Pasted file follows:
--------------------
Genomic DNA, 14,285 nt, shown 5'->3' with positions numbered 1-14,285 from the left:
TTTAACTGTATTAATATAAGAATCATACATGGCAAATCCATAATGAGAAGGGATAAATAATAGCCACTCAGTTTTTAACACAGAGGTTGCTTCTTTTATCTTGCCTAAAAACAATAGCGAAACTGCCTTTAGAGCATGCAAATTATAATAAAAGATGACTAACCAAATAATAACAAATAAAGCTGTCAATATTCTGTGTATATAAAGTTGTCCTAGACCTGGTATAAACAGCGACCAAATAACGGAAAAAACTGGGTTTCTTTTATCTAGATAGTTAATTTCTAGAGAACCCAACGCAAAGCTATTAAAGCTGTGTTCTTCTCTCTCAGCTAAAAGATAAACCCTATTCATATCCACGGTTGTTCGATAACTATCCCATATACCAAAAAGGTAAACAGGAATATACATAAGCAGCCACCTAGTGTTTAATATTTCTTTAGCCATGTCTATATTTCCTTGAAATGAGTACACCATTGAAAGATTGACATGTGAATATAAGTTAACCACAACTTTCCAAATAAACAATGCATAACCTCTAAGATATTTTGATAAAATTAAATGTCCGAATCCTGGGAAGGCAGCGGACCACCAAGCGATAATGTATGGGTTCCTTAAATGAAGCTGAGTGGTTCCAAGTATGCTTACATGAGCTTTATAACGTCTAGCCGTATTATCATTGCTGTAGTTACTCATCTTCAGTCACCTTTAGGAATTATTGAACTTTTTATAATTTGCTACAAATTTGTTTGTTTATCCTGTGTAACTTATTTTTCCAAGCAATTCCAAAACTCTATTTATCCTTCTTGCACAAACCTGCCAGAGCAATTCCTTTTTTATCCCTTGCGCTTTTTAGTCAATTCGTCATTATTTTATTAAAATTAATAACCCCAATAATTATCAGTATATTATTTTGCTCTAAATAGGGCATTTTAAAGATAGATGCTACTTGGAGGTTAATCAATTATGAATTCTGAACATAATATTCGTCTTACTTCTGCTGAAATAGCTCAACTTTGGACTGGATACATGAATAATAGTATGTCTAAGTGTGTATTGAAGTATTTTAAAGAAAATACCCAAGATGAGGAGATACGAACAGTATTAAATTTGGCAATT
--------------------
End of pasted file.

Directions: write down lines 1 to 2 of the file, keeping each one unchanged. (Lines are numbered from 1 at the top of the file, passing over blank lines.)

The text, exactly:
Genomic DNA, 14,285 nt, shown 5'->3' with positions numbered 1-14,285 from the left:
TTTAACTGTATTAATATAAGAATCATACATGGCAAATCCATAATGAGAAGGGATAAATAATAGCCACTCAGTTTTTAACACAGAGGTTGCTTCTTTTATCTTGCCTAAAAACAATAGCGAAACTGCCTTTAGAGCATGCAAATTATAATAAAAGATGACTAACCAAATAATAACAAATAAAGCTGTCAATATTCTGTGTATATAAAGTTGTCCTAGACCTGGTATAAACAGCGACCAAATAACGGAAAAAACTGGGTTTCTTTTATCTAGATAGTTAATTTCTAGAGAACCCAACGCAAAGCTATTAAAGCTGTGTTCTTCTCTCTCAGCTAAAAGATAAACCCTATTCATATCCACGGTTGTTCGATAACTATCCCATATACCAAAAAGGTAAACAGGAATATACATAAGCAGCCACCTAGTGTTTAATATTTCTTTAGCCATGTCTATATTTCCTTGAAATGAGTACACCATTGAAAGATTGACATGTGAATATAAGTTAACCACAACTTTCCAAATAAACAATGCATAACCTCTAAGATATTTTGATAAAATTAAATGTCCGAATCCTGGGAAGGCAGCGGACCACCAAGCGATAATGTATGGGTTCCTTAAATGAAGCTGAGTGGTTCCAAGTATGCTTACATGAGCTTTATAACGTCTAGCCGTATTATCATTGCTGTAGTTACTCATCTTCAGTCACCTTTAGGAATTATTGAACTTTTTATAATTTGCTACAAATTTGTTTGTTTATCCTGTGTAACTTATTTTTCCAAGCAATTCCAAAACTCTATTTATCCTTCTTGCACAAACCTGCCAGAGCAATTCCTTTTTTATCCCTTGCGCTTTTTAGTCAATTCGTCATTATTTTATTAAAATTAATAACCCCAATAATTATCAGTATATTATTTTGCTCTAAATAGGGCATTTTAAAGATAGATGCTACTTGGAGGTTAATCAATTATGAATTCTGAACATAATATTCGTCTTACTTCTGCTGAAATAGCTCAACTTTGGACTGGATACATGAATAATAGTATGTCTAAGTGTGTATTGAAGTATTTTAAAGAAAATACCCAAGATGAGGAGATACGAACAGTATTAAATTTGGCAATT